Ray Takeyh is a senior fellow at the Council on Foreign Relations and the co-author of “The Pragmatic Superpower: Winning the Cold War in the Middle East.”
It is often suggested that the most consequential barrier to Iranian pragmatism is Supreme Leader Ayatollah Ali Khamenei. Once the elderly Khamenei passes from the scene, the argument goes, his successors will embrace prevailing international norms. The sunsetting restrictions of the nuclear deal need not be of concern, for a revamped Islamist regime will find global integration too tempting to discard for the sake of nuclear arms. The only problem with such expectations is that the candidate Khamenei and the Revolutionary Guards are grooming to ascend to the post of supreme leader is one of the most reactionary members of Iran’s ruling elite. Ibrahim Raisi, Iran’s probable next supreme leader, could be the only person in the Islamic Republic who could cause people to miss Khamenei.
Raisi is 56 years old and, like Khamenei, hails from the city of Mashhad. After a stint in the seminary, he has spent his entire career in the Islamic Republic’s enforcement arm, serving as prosecutor general, head of the General Inspection Office and lead prosecutor of the Special Court of the Clergy, which is responsible for disciplining mullahs who stray from the official line. In one of his most notorious acts, he served as a member of the “Death Commission” that, in the summer of 1988, oversaw the massacre of thousands of political prisoners on trumped-up charges.
The position of the supreme leader was once thought to belong to an esteemed cleric known for his theological erudition. However, Khamenei’s lackluster religious credentials have paved the way for an even less impressive figure who has spent his professional life weaving conspiracies in the regime’s darkest corners.
Raisi’s background fits nicely with the Revolutionary Guards’ mission of crushing dissent. In a recent interview, Revolutionary Guards commander Muhammad Jaffari conceded that since 2005, the regime has come to see domestic insurrection as an even greater challenge to its existence than external pressures. The ideal successor to Khamenei would have to not only share the Guards’ perspective but also have close ties to the security organs and the judiciary. The Guards seem to have found their man. Raisi is being increasingly touted by them as a vanguard of the regime and an enforcer of its will.
Khamenei is an even more consequential backer. Iran’s supreme leader recently appointed Raisi to head one of Iran’s largest charitable foundations, Astan Quds Razavi. The foundation manages the Imam Reza Shrine in Mashhad, which is visited by millions of pilgrims each year, operates many other enterprises and has vast land holdings. Though difficult to estimate with precision, the endowment’s value is reported to be upward of $15 billion. This appointment not only enhances Raisi’s national profile but also puts at his disposal enormous funds that he can use to nurture his own network of supporters and constituents. Khamenei, in essence, has opened the gates of the Islamic Republic’s murky financial universe to Raisi.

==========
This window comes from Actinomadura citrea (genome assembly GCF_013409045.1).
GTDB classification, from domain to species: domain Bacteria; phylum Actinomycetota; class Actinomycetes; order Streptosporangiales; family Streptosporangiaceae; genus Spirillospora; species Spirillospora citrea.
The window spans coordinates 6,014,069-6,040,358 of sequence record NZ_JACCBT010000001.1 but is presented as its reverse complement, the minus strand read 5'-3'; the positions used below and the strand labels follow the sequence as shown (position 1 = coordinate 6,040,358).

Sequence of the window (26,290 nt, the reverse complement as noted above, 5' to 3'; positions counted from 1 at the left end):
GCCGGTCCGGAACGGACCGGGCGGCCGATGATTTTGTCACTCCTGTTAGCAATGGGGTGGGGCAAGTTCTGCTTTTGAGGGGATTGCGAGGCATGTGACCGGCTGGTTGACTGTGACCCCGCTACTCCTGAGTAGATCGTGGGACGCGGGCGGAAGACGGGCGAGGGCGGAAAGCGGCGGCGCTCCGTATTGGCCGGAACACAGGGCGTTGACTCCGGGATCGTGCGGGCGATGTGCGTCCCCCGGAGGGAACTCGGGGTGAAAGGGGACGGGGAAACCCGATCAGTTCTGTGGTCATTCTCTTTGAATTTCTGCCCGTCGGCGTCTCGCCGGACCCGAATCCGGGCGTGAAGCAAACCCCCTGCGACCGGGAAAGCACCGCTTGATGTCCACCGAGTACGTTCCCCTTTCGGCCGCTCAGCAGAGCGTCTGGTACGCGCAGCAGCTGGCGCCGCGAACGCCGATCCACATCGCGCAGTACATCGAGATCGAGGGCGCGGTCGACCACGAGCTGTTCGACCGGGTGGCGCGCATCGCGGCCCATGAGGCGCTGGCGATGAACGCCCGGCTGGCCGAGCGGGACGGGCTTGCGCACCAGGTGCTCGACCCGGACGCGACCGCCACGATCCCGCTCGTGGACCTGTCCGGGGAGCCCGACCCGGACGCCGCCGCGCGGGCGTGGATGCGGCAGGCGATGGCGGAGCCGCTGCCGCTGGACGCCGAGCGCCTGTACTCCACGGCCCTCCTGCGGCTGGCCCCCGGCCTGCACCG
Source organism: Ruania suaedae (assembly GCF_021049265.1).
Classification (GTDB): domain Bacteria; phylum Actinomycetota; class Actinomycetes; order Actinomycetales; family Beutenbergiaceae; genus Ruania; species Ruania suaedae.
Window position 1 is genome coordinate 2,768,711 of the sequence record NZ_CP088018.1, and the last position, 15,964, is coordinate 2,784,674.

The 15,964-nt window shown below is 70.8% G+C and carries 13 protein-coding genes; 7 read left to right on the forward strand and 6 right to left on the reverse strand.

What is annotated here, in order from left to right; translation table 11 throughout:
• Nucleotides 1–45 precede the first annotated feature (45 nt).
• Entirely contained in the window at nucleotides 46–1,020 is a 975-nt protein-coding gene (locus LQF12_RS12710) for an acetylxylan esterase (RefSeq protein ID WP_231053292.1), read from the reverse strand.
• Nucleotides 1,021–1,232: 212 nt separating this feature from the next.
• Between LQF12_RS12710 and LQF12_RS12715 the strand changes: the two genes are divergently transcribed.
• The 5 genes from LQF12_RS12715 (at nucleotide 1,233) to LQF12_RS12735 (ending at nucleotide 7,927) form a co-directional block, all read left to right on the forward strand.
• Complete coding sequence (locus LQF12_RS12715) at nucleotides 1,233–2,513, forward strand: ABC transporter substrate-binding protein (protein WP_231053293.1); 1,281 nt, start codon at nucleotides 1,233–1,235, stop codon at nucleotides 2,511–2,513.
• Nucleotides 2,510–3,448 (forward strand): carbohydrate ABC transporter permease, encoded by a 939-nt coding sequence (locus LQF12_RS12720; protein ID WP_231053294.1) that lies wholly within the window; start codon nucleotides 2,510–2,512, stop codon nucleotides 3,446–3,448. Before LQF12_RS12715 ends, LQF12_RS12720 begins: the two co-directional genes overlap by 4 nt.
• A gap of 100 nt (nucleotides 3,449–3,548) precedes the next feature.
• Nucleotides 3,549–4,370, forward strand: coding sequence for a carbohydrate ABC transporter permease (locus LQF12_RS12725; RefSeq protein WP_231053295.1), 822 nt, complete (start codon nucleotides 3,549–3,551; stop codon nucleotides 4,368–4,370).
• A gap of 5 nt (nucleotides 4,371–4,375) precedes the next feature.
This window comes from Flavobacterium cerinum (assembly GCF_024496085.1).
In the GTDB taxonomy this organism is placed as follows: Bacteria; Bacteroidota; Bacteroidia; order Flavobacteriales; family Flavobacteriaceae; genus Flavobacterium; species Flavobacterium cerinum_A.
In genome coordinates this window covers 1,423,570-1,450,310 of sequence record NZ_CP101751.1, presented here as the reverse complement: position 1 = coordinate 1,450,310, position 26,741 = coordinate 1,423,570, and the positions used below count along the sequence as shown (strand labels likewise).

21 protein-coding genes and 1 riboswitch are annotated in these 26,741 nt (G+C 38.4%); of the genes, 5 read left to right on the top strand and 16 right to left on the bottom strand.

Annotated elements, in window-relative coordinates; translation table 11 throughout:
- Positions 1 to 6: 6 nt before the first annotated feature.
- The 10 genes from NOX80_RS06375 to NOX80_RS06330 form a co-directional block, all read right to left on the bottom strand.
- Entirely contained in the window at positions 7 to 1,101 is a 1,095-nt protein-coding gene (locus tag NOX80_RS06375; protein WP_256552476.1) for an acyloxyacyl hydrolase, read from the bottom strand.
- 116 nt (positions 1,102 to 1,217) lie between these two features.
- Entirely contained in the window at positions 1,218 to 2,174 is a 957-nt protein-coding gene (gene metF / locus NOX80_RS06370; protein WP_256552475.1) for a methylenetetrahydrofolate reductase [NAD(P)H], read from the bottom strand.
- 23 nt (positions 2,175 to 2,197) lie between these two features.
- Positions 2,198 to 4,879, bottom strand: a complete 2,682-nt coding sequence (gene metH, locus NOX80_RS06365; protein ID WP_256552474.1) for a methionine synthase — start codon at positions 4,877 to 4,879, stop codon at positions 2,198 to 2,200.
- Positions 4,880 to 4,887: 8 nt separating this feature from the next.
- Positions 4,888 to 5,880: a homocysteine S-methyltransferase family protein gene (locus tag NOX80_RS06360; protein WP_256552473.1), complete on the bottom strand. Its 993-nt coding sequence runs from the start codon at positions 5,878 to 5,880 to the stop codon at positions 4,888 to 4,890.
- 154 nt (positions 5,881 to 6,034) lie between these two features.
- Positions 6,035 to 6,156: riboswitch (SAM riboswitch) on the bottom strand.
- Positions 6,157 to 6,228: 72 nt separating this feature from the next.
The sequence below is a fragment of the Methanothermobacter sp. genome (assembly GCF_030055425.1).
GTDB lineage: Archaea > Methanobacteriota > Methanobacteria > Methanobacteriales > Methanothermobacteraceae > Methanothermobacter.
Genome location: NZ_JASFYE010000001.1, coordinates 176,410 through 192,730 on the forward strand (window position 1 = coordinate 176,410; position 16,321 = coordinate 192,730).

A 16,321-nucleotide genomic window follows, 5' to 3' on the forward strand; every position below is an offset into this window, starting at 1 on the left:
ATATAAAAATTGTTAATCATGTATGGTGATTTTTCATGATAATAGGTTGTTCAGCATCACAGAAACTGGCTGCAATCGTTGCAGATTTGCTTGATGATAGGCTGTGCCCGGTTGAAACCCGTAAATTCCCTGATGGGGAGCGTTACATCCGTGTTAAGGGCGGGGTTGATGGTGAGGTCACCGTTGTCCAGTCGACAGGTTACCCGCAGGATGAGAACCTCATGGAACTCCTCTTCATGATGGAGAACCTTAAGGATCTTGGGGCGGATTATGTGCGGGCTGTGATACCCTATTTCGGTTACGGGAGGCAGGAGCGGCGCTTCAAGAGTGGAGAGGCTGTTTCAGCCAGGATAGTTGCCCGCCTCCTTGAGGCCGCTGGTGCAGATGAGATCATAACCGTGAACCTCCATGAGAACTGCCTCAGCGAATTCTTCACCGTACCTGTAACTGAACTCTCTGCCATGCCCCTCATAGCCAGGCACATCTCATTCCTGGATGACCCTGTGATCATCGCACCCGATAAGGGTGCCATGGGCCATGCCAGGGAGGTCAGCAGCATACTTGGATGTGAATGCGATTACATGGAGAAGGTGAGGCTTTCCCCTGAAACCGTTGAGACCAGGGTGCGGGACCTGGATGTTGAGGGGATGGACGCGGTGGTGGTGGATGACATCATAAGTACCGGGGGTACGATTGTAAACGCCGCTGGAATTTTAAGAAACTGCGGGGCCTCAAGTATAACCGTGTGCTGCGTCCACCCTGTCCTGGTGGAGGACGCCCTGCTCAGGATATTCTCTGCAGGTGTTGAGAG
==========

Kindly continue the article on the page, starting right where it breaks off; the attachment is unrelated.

For Khamenei and his praetorian guards, the most important question is not just the survival of the regime but also its revolutionary values. They are determined that Iran will not become another China, which they see as having relinquished its ideological inheritance for the sake of commerce. The 2009 uprising may be a faded memory in Washington, but it was a watershed event for the guardians of the theocracy. Under Khamenei’s watchful eye, Iran is being transformed into a police state. The logical extension of these developments is a supreme leader who comes from the heart of Iran’s repressive organs.
Iran’s formal procedures would suggest that the Assembly of Experts will choose the next leader, but in reality that decision is being made right now in the state’s backrooms. President Hassan Rouhani may be a subject of U.S. fascination and hopes of a moderate regime, but he is a bystander in this important power play. Khamenei and the Guards appreciate that the next supreme leader will assume power in a precarious time. This leader has to share their penchant for conspiracy theories, demonstrate a contempt for the West and be prepared to shed blood on behalf of the regime. The next supreme leader has to not only believe in the theocracy’s mission of repression but also have been an integral part of that machinery.
No one in the Islamic Republic embodies these attributes more than Raisi. He seems to be the right man for the right time.